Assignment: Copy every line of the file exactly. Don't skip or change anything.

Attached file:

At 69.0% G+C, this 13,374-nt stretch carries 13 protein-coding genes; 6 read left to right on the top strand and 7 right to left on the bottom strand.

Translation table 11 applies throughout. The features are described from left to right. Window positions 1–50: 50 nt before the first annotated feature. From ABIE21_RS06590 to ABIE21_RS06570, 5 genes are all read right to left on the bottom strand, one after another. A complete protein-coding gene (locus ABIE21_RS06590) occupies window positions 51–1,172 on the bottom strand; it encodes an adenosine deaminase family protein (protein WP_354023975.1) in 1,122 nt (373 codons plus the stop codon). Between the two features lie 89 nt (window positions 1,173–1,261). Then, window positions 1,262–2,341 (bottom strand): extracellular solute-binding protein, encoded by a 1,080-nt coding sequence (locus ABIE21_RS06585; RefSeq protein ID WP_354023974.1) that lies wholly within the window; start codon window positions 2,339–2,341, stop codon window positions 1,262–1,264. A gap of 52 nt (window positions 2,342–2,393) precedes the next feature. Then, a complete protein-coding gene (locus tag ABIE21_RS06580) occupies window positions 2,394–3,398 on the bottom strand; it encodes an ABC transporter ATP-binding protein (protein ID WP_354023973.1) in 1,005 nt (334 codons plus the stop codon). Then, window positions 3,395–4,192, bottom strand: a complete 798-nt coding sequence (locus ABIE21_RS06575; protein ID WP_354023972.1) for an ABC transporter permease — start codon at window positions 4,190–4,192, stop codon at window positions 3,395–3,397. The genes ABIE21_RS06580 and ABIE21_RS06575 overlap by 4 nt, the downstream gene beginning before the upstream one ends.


At 69.0% G+C, this 13,374-nt stretch carries 13 protein-coding genes; 6 read left to right on the top strand and 7 right to left on the bottom strand.

Translation table 11 applies throughout. The features are described from left to right. Window positions 1–50: 50 nt before the first annotated feature. From ABIE21_RS06590 to ABIE21_RS06570, 5 genes are all read right to left on the bottom strand, one after another. A complete protein-coding gene (locus ABIE21_RS06590) occupies window positions 51–1,172 on the bottom strand; it encodes an adenosine deaminase family protein (protein WP_354023975.1) in 1,122 nt (373 codons plus the stop codon). Between the two features lie 89 nt (window positions 1,173–1,261). Then, window positions 1,262–2,341 (bottom strand): extracellular solute-binding protein, encoded by a 1,080-nt coding sequence (locus ABIE21_RS06585; RefSeq protein ID WP_354023974.1) that lies wholly within the window; start codon window positions 2,339–2,341, stop codon window positions 1,262–1,264. A gap of 52 nt (window positions 2,342–2,393) precedes the next feature. Then, a complete protein-coding gene (locus tag ABIE21_RS06580) occupies window positions 2,394–3,398 on the bottom strand; it encodes an ABC transporter ATP-binding protein (protein ID WP_354023973.1) in 1,005 nt (334 codons plus the stop codon). Then, window positions 3,395–4,192, bottom strand: a complete 798-nt coding sequence (locus ABIE21_RS06575; protein ID WP_354023972.1) for an ABC transporter permease — start codon at window positions 4,190–4,192, stop codon at window positions 3,395–3,397. The genes ABIE21_RS06580 and ABIE21_RS06575 overlap by 4 nt, the downstream gene beginning before the upstream one ends.